foot and mouth
Hand, foot and mouth disease often results in spots and ulcers that can make it painful to drink and eat. HMR Paediatric Nurse Practitioners

Parents in Greater Manchester have been urged to look out for symptoms of hand, foot and mouth disease in their children after a spate of cases in the area.

Doctors warned the childhood illness had been "doing the rounds" in Heywood, Middleton and Rochdale, with NHS staff seeing a spike in cases at their clinics.

The disease is caused by a virus and is most common in children under the age of 10 due to their weak immune systems.

The first signs of an infection include a high temperature, loss of appetite, a cough and a sore throat and mouth.

A couple of days later children will then develop red spots on their tongue and inside their mouth, which can quickly develop into painful ulcers and make eating and drinking difficult.

Those infected may also notice a rash made up of small, red raised spots on their skin, typically on hands and the soles of their feet.

The spots, which in rare cases can also appear on the buttocks and groin, may then go on to develop into blisters with a greyish centre, becoming itchy and uncomfortable.

There is no cure to the illness and doctors advise parents to care for their child at home should they get infected.

They should give them plenty of fluids, offer softer foods to help make eating less painful and give them a safe level of paracetamol to help alleviate pain.

The disease is usually mild and clears up on its own within seven to 10 days.

The warnings were issued on the Heywood, Middleton and Rochdale (HMR) Paediatric Nurse Practitioners' Facebook page on Wednesday (11 October).

"We have had quite a few cases of hand, foot and mouth disease in our clinics lately so it seems it might be doing the rounds in Heywood, Middleton and Rochdale," it read.

"Viruses such as hand, foot and mouth are spread through close contact with infected people or contaminated surfaces. To help prevent the spread ensure you wash your hands and disinfect contaminated surfaces.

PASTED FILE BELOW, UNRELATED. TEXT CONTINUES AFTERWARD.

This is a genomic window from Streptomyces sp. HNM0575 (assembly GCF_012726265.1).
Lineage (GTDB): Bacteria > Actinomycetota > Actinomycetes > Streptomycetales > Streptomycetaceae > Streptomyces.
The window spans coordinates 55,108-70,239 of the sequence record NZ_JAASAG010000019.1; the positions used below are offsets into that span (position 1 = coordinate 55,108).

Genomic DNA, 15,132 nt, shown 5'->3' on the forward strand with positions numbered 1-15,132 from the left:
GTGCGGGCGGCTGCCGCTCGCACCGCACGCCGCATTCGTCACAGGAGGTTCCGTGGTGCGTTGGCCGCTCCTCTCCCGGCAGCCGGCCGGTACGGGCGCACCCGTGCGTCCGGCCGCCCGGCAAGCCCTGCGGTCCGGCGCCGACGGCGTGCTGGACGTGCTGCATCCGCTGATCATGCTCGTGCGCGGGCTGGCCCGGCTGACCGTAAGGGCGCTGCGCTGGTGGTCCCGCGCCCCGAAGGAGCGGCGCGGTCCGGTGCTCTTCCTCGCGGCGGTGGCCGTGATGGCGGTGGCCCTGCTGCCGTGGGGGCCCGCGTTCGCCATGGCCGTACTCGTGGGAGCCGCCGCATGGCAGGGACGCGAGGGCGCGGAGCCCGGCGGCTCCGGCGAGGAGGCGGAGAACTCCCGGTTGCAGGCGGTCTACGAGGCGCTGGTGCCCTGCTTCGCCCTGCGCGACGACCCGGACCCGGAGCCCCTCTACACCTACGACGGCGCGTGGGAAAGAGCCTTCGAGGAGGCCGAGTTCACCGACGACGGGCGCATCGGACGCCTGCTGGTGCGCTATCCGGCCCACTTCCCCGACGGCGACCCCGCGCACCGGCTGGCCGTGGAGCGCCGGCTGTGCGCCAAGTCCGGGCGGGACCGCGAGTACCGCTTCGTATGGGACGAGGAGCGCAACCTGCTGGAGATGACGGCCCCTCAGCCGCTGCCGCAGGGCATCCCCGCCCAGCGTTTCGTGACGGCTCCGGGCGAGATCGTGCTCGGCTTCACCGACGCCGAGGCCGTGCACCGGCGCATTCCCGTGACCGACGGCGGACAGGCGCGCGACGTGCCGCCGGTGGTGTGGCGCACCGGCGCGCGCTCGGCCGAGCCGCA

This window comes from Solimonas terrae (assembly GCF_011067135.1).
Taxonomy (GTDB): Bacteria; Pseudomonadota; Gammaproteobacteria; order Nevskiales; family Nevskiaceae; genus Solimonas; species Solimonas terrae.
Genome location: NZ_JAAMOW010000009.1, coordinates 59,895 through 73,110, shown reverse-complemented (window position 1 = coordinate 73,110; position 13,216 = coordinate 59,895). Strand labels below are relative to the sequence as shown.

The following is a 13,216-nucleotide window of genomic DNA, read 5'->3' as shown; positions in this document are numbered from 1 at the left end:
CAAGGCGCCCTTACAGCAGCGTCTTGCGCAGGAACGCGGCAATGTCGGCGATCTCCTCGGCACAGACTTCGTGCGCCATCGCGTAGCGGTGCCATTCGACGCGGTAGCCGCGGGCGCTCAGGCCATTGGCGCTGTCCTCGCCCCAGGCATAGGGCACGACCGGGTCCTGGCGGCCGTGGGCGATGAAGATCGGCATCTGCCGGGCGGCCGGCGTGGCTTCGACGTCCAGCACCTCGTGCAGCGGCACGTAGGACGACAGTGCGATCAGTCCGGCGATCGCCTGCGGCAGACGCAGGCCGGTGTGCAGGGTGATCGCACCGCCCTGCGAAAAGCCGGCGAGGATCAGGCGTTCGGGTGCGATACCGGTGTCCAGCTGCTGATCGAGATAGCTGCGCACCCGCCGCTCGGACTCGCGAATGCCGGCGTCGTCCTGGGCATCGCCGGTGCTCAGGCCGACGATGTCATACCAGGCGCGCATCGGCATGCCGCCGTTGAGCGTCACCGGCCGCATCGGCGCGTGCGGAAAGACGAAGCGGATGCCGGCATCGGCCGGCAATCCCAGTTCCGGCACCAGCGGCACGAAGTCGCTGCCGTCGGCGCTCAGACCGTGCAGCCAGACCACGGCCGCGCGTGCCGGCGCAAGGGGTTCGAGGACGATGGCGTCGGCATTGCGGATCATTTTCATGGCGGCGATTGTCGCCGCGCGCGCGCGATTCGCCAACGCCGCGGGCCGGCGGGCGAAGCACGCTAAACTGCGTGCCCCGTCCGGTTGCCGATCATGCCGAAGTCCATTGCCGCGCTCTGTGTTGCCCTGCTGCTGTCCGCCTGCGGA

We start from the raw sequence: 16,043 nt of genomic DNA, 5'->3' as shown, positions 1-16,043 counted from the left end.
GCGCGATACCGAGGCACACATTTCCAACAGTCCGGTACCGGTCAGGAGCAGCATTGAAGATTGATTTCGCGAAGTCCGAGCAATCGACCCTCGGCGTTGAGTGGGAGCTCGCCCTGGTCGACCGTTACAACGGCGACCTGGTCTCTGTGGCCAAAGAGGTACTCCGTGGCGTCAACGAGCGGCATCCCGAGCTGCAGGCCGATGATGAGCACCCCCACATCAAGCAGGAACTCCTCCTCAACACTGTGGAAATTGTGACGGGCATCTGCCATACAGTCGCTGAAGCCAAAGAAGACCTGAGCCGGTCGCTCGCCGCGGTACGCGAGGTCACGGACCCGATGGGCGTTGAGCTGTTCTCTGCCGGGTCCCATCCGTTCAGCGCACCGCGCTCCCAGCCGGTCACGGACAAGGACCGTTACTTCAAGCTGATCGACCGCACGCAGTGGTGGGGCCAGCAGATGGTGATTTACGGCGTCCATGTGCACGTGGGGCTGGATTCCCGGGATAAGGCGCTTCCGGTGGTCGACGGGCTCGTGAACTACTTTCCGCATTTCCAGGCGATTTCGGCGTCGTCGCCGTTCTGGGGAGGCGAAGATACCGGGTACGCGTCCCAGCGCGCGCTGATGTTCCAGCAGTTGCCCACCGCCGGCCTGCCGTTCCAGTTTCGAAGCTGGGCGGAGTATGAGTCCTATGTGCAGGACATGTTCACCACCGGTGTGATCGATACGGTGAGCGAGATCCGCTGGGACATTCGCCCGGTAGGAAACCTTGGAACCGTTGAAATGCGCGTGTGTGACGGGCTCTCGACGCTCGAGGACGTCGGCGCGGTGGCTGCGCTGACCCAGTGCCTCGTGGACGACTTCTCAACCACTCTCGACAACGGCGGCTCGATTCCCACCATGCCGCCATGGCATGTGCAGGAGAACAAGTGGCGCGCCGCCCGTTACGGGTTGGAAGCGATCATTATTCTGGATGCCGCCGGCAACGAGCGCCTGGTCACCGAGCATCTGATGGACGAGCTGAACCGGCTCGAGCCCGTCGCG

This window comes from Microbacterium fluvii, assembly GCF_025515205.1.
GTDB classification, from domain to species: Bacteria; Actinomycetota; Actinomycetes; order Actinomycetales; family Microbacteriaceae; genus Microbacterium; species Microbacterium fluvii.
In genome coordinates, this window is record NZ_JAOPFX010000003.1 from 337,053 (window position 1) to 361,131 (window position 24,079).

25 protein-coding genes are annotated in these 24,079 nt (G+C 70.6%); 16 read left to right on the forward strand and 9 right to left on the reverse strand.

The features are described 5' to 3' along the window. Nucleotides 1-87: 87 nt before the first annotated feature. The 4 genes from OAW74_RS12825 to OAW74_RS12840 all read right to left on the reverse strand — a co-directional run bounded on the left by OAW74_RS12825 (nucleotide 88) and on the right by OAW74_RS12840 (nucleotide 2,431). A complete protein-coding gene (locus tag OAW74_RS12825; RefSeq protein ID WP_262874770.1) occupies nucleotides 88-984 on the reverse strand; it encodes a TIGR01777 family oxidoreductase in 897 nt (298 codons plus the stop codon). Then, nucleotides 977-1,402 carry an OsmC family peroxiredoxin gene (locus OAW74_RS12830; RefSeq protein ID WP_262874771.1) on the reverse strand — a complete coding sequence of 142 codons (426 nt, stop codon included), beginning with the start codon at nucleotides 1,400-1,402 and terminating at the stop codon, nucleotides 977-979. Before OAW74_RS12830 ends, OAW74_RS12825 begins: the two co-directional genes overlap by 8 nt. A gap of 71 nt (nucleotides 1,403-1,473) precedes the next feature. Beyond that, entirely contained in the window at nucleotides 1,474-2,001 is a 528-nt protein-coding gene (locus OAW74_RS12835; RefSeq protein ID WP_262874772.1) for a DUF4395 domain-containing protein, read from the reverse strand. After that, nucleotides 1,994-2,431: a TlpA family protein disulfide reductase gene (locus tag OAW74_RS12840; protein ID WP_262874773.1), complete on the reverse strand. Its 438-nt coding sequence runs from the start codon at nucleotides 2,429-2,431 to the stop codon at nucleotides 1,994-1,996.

"Avoid allowing your child to share dummies and cups and wash clothing and bedding regularly.

"Children are safe to return to school or nursery as soon as they are feeling better. There is no need to stay off until the blisters have all healed as with viruses such as chicken pox."

However, doctors warned children should be taken to hospital if they display any of the following symptoms:

  • Stops drinking or displays any signs of dehydration (Dry lips, mouth and eyes, reduced urine output, no tears when crying, sunken soft spot in babies).
  • Has an altered conscious level (unusually tired or unrousable).
  • Experiences seizures (fits).
  • Is aged under three months and has a temperature of over 38 degrees Celsius.
  • Is aged between three and six months and has a temperature of 39 degrees Celsius and above.
  • If the skin becomes very painful, red, swollen, hot to touch or discharges puss.
  • If symptoms don't improve after seven to 10 days.

Further information can be found at:

To help your child recover from hand, foot and mouth disease you should do the following (source: HMR Paediatric Nurse Practitioners):

  • Keep them at home until they are feeling better.
  • Keep them hydrated - offer plenty of fluids and give younger children smaller, more frequent feeds.
  • Offer soft foods. This will help if your child is experiencing a sore mouth or throat from the ulcers.
  • Give Paracetamol to relieve pain and discomfort related to temperature (always follow the instructions on the box).